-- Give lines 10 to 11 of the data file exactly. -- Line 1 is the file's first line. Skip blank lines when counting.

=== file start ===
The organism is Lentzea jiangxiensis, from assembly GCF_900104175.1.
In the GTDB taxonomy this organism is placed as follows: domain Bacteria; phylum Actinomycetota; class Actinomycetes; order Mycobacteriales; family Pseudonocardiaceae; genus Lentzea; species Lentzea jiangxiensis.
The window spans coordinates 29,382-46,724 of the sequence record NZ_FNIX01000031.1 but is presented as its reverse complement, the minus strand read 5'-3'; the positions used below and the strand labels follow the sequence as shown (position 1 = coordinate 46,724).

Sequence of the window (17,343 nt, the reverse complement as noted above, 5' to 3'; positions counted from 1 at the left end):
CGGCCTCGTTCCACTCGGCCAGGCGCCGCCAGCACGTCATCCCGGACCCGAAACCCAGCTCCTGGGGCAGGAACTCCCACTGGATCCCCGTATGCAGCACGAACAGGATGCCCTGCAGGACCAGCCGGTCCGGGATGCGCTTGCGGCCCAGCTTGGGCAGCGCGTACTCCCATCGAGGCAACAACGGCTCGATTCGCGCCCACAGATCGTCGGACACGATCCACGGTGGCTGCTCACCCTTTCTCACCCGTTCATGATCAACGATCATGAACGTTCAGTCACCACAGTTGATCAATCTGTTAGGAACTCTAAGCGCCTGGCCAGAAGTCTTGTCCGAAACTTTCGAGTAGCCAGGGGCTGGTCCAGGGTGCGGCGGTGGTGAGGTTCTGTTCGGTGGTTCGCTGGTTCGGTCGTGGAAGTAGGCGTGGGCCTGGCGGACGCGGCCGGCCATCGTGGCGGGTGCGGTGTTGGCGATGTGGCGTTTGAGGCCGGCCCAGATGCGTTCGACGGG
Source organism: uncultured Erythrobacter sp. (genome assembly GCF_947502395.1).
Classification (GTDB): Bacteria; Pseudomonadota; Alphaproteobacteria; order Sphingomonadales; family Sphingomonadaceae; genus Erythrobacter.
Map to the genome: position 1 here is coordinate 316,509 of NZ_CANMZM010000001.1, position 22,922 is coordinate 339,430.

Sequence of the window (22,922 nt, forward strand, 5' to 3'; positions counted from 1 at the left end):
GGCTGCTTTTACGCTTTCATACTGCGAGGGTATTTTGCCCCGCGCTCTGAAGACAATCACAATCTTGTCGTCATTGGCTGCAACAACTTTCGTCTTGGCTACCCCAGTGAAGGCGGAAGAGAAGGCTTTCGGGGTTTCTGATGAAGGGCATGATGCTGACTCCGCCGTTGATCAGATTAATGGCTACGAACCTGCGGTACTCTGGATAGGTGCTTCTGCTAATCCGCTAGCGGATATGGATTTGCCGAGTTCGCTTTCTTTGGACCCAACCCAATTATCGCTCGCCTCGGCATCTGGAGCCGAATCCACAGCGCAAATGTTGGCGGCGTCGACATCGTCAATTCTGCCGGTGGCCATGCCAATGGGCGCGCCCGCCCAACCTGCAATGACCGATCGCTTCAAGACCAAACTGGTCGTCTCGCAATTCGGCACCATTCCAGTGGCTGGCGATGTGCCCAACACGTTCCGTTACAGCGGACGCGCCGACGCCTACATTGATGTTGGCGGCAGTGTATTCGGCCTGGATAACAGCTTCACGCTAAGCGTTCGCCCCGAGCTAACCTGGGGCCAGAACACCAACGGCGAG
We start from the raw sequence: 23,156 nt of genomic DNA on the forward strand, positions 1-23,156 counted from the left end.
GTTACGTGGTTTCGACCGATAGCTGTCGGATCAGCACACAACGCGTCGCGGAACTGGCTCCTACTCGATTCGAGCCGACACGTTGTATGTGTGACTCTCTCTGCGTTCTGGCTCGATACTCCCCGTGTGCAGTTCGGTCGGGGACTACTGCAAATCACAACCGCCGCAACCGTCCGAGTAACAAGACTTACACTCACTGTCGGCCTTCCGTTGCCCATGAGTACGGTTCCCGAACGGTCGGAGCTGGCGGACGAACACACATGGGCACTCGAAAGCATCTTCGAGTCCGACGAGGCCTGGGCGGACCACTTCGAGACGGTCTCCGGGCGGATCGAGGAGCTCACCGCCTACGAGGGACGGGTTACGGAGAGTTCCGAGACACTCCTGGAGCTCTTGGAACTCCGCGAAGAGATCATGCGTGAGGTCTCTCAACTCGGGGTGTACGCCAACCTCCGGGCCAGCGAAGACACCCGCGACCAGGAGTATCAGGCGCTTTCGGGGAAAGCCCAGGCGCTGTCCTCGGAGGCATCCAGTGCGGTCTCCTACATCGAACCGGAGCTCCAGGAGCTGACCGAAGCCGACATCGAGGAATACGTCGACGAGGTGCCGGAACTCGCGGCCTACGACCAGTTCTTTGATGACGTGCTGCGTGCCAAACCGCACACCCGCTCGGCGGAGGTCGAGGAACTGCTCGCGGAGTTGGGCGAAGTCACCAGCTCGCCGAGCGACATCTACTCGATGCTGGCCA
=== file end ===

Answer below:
GGCTGCTTTTACGCTTTCATACTGCGAGGGTATTTTGCCCCGCGCTCTGAAGACAATCACAATCTTGTCGTCATTGGCTGCAACAACTTTCGTCTTGGCTACCCCAGTGAAGGCGGAAGAGAAGGCTTTCGGGGTTTCTGATGAAGGGCATGATGCTGACTCCGCCGTTGATCAGATTAATGGCTACGAACCTGCGGTACTCTGGATAGGTGCTTCTGCTAATCCGCTAGCGGATATGGATTTGCCGAGTTCGCTTTCTTTGGACCCAACCCAATTATCGCTCGCCTCGGCATCTGGAGCCGAATCCACAGCGCAAATGTTGGCGGCGTCGACATCGTCAATTCTGCCGGTGGCCATGCCAATGGGCGCGCCCGCCCAACCTGCAATGACCGATCGCTTCAAGACCAAACTGGTCGTCTCGCAATTCGGCACCATTCCAGTGGCTGGCGATGTGCCCAACACGTTCCGTTACAGCGGACGCGCCGACGCCTACATTGATGTTGGCGGCAGTGTATTCGGCCTGGATAACAGCTTCACGCTAAGCGTTCGCCCCGAGCTAACCTGGGGCCAGAACACCAACGGCGAG
We start from the raw sequence: 23,156 nt of genomic DNA on the forward strand, positions 1-23,156 counted from the left end.